Banded Armor, Plus Two Against Mush

Don’t get me wrong, I love Providence style fried calimari. You know, the battered rings fried with the peperoncini and served with marinara? Dress it up, dress it down, it serves equally well in a pub as it does as a starter on white linen al fresco.

But this is not exactly a dish I’m going to be attempting at home any time soon.

How then to enjoy the truly unique texture of squid at home?

I recommend finding out if your monger deals in calimari steaks as well as the hoods or rings. These should be a very unassuming white square, not entirely unlike a mouse pad, trivet or pot holder. As long as one remembers the golden rule for cooking shellfish (30 seconds or 30 minutes) this humble looking sheet meat can provide some nearly fat free protein, and with some careful additions, can also become a platform for epic flavor.

And then of course there’s the texture.

Don’t get me wrong. I love flakey, broiled or poached fish. I love a tender steak. Heck, I love lentil dip. But don’t you find yourself from time to time wishing for something with a bit more to latch onto, teeth wise, without having to turn to the world of crunchy or crisp? There has to be more to the world of texture than fresh apples or potato chips, doesn’t there? There does, and it is known as chewy. Chewy is usually a pejorative in the kitchen, and that’s a real shame because it has given us a cuisine landscape comprised mostly of soft foods, with some sideline crunchy and crisp foods off to the side.

But chewy can be a good thing. A very good thing.

If your monger is of the better sort, they will already have scored the surface of the squid steaks at roughly eighth inch intervals (much like what one sees on squid served nigiri style at a sushi bar) with long, shallow knife cuts. If they haven’t, ask if they can. If they can’t, I hope you’re better with a santoku than I am. Without this step, your calimari will curl up like a cannoli and flavor will find no purchase on the imperviously smooth outer surface.

Upon a sufficiently roomy expanse of iron or steel combine a small quantity of very high heat neutral flavor cooking oil, kafir leaves, garlic, lemongrass and fresh ginger. Stoke your inferno slowly so that the oil is infused with the flavors of the aromatics. Once up to full heat (I’m talking in danger of leading the neighbors to believe you are invoking unholy powers kind of hot, here), cook no more than two steak at a time for about 15 seconds on each side and then set aside. Either remove the aromatic chunks or strain off the oil. Combine (back on the heat) with a generous splash of lime juice and chili sauce (a sriracha will do nicely) and thicken.

Serve with saffron basmati rice (or gruel) and stir fried vegetables (or raw turnips), dressing the squid with the sauce (which will stick in all the scores which will have opened up like grooves on a vinyl record [1] during cooking) and either a cold lager or an Alsatian white wine. You’ll want a steak knife and plenty of time to savor and chew. And chew. And chew.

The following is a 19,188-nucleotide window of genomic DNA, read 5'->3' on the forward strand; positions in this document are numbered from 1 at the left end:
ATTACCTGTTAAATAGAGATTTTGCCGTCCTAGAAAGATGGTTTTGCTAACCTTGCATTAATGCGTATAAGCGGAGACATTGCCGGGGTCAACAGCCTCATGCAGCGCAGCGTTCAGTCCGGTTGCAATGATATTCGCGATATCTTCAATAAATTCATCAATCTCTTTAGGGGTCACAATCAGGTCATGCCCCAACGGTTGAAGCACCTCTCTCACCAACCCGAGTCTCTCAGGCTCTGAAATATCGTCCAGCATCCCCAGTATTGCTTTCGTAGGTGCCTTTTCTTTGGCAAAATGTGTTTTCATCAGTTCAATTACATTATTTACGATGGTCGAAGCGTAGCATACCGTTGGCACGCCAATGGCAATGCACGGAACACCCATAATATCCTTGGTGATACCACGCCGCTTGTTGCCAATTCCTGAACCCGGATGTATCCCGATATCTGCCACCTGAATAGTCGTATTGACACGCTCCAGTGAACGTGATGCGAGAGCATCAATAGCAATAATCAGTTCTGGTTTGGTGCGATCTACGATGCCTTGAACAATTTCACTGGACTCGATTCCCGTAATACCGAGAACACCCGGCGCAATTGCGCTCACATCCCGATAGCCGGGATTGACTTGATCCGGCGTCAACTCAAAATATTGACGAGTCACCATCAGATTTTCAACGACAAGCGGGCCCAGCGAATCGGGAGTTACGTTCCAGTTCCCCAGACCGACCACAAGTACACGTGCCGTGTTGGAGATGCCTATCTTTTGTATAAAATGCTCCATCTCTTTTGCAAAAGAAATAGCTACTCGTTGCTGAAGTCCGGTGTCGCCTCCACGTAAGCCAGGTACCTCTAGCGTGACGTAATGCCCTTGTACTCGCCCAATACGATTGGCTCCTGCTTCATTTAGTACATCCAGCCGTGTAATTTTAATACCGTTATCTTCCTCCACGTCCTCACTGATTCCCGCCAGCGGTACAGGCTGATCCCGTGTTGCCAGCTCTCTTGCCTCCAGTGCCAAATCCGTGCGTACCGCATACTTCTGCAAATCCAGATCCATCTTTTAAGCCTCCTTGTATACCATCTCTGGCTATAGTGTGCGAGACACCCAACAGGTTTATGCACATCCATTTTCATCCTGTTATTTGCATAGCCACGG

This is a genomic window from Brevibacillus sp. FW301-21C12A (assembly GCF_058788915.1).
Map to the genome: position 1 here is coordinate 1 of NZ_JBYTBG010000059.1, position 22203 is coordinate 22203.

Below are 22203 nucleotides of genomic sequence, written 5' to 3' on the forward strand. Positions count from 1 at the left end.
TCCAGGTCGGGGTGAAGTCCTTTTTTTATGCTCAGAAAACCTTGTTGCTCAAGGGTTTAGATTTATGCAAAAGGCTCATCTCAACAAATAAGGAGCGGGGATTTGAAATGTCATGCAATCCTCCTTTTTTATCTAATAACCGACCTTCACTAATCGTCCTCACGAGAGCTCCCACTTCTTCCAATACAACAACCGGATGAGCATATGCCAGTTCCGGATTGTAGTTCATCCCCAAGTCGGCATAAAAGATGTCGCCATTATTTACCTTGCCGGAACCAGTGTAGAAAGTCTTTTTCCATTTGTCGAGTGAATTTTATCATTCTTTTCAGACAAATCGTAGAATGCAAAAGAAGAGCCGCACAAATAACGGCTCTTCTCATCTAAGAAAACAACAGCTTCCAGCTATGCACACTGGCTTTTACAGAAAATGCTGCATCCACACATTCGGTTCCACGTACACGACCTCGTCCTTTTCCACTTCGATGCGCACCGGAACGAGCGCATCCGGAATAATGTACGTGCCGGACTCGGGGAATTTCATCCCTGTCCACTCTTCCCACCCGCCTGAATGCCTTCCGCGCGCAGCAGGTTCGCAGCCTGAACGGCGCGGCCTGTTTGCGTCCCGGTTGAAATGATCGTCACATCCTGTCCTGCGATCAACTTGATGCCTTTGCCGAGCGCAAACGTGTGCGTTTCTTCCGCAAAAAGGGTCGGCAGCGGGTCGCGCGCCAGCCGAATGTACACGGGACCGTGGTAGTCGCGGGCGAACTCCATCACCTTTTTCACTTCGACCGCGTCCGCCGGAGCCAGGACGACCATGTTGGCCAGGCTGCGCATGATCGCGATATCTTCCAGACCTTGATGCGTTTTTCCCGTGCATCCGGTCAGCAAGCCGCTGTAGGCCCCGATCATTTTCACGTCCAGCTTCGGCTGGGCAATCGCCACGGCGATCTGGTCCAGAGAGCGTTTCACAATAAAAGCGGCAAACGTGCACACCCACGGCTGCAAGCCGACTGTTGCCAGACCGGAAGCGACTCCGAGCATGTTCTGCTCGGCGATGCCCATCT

You’re welcome.

 

 

[1] Yeah? You come up with a fantasy game chronologically relevant metaphor for that. 😉

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Water Dragons

You’ll want to start with a reasonably sized, closable vessel for the oven (a dutch oven may be too big in this case) and a couple of thick cuts of fish (fillets are probably too thin, steaks are cut the wrong way, I used cod loin, but if that is not cost effective in your area, or is out of season, make the smallest possible adjustment from this option you can).

In addition, you want a mango (soft, but not mushy), a large stick of lemongrass, hot peppers (I used habanero I oven dried two Summers ago), olive oil and basic seasonings.

Apply a thin (but complete) layer of olive oil into your cooking vessel. Lay the fish flat, keeping the upper surface dry of the oil. Cut the lemongrass into a handful of large pieces which you bruise with the back of a knife, but keep whole (you need to remove them later, and you really don’t want pieces of lemongrass ending up in your creamy sauce), and scatter these and the hot peppers around (but not on top of) the fish.

Season the top of the fish.

Slice the mango into long, thin strips and arrange these on top of the fish.

Cover and put into a 225f degree oven for at least an hour, two might be better.

Transfer the fish to plates, and get out the lemongrass (compost it). Everything else goes into a blender or food processor to be rendered smooth and creamy.

Dress the fish and serve with saffron rice. Depending on how many hot peppers you used, have alcohol or dairy on hand.

If you have extra sauce left over, it makes a fantastic sauce for pasta with lump crab meat.

Well, unless you don’t like sweet heat.